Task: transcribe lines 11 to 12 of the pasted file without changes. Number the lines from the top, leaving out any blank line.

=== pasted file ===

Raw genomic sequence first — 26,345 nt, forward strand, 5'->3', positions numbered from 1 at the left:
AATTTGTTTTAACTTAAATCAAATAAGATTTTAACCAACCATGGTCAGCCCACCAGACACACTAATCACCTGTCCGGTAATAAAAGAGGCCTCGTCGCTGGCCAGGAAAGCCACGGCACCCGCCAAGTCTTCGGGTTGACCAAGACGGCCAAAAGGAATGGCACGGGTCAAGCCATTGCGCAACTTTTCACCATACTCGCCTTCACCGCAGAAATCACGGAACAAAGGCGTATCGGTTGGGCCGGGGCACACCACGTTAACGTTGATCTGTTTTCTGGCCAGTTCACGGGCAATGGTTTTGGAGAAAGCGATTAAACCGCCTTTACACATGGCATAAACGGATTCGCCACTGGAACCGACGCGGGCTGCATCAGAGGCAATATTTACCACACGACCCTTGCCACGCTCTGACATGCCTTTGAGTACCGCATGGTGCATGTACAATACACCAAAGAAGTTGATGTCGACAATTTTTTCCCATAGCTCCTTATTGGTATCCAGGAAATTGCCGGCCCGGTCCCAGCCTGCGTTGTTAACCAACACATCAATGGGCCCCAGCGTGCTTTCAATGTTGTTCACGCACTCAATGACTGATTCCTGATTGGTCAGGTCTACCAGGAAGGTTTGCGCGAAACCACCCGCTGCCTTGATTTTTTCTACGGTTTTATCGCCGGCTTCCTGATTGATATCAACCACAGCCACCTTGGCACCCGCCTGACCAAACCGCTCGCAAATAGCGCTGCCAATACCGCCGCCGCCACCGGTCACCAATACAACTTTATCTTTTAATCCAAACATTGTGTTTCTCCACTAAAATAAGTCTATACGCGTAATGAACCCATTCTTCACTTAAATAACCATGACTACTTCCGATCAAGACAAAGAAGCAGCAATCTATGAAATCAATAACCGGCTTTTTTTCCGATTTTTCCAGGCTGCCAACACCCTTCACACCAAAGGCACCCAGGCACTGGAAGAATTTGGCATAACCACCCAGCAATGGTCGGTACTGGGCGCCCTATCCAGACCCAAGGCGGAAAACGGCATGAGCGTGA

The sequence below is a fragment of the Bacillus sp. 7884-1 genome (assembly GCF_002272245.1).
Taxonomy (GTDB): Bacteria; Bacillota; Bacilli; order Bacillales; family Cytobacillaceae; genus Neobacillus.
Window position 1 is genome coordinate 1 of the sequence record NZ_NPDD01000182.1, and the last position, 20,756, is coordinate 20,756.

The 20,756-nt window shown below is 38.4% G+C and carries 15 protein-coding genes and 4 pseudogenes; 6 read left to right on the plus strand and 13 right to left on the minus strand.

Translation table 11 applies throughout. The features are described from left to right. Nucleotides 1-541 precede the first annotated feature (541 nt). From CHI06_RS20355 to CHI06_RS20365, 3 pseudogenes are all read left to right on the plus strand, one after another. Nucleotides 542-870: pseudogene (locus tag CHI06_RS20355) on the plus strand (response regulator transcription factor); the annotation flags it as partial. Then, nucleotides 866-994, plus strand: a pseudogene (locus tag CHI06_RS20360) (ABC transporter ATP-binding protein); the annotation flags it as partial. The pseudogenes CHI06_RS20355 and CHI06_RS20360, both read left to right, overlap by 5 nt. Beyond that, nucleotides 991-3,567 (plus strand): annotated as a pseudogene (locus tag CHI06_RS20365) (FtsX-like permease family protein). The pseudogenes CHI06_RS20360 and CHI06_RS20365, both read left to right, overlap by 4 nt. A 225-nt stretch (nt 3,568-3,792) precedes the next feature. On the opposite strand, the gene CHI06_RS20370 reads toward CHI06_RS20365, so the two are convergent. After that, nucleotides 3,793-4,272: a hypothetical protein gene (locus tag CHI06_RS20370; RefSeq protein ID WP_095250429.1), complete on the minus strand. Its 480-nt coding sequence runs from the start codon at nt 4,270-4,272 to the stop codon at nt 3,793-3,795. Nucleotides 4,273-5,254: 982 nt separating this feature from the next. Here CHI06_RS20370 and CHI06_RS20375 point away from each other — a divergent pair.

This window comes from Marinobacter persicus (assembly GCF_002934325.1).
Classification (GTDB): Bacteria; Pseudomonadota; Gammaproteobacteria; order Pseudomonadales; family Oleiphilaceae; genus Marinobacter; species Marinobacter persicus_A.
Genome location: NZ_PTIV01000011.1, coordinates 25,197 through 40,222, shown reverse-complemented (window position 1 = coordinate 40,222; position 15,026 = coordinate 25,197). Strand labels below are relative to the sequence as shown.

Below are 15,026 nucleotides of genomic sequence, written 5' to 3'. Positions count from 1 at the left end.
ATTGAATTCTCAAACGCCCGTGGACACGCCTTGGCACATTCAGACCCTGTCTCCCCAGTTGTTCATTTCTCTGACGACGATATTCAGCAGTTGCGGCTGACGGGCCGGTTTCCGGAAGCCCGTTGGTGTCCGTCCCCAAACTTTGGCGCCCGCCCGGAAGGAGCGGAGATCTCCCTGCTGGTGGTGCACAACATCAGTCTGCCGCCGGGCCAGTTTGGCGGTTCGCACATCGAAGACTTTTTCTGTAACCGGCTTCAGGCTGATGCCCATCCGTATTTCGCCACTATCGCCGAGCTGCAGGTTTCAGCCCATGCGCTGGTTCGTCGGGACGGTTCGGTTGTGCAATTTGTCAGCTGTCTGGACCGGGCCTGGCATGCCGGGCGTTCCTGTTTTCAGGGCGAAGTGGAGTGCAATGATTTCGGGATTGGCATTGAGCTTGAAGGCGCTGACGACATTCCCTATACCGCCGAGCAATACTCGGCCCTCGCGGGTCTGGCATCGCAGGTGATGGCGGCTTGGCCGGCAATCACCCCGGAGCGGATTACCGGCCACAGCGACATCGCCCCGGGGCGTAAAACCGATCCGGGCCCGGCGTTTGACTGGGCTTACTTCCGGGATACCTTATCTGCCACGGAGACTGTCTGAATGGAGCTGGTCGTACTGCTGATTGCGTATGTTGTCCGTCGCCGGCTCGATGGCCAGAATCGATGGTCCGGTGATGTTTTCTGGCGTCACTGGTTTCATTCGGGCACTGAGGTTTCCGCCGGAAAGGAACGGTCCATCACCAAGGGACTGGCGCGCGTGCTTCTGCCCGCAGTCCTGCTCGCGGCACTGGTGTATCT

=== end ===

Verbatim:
Below are 15,026 nucleotides of genomic sequence, written 5' to 3'. Positions count from 1 at the left end.
ATTGAATTCTCAAACGCCCGTGGACACGCCTTGGCACATTCAGACCCTGTCTCCCCAGTTGTTCATTTCTCTGACGACGATATTCAGCAGTTGCGGCTGACGGGCCGGTTTCCGGAAGCCCGTTGGTGTCCGTCCCCAAACTTTGGCGCCCGCCCGGAAGGAGCGGAGATCTCCCTGCTGGTGGTGCACAACATCAGTCTGCCGCCGGGCCAGTTTGGCGGTTCGCACATCGAAGACTTTTTCTGTAACCGGCTTCAGGCTGATGCCCATCCGTATTTCGCCACTATCGCCGAGCTGCAGGTTTCAGCCCATGCGCTGGTTCGTCGGGACGGTTCGGTTGTGCAATTTGTCAGCTGTCTGGACCGGGCCTGGCATGCCGGGCGTTCCTGTTTTCAGGGCGAAGTGGAGTGCAATGATTTCGGGATTGGCATTGAGCTTGAAGGCGCTGACGACATTCCCTATACCGCCGAGCAATACTCGGCCCTCGCGGGTCTGGCATCGCAGGTGATGGCGGCTTGGCCGGCAATCACCCCGGAGCGGATTACCGGCCACAGCGACATCGCCCCGGGGCGTAAAACCGATCCGGGCCCGGCGTTTGACTGGGCTTACTTCCGGGATACCTTATCTGCCACGGAGACTGTCTGAATGGAGCTGGTCGTACTGCTGATTGCGTATGTTGTCCGTCGCCGGCTCGATGGCCAGAATCGATGGTCCGGTGATGTTTTCTGGCGTCACTGGTTTCATTCGGGCACTGAGGTTTCCGCCGGAAAGGAACGGTCCATCACCAAGGGACTGGCGCGCGTGCTTCTGCCCGCAGTCCTGCTCGCGGCACTGGTGTATCT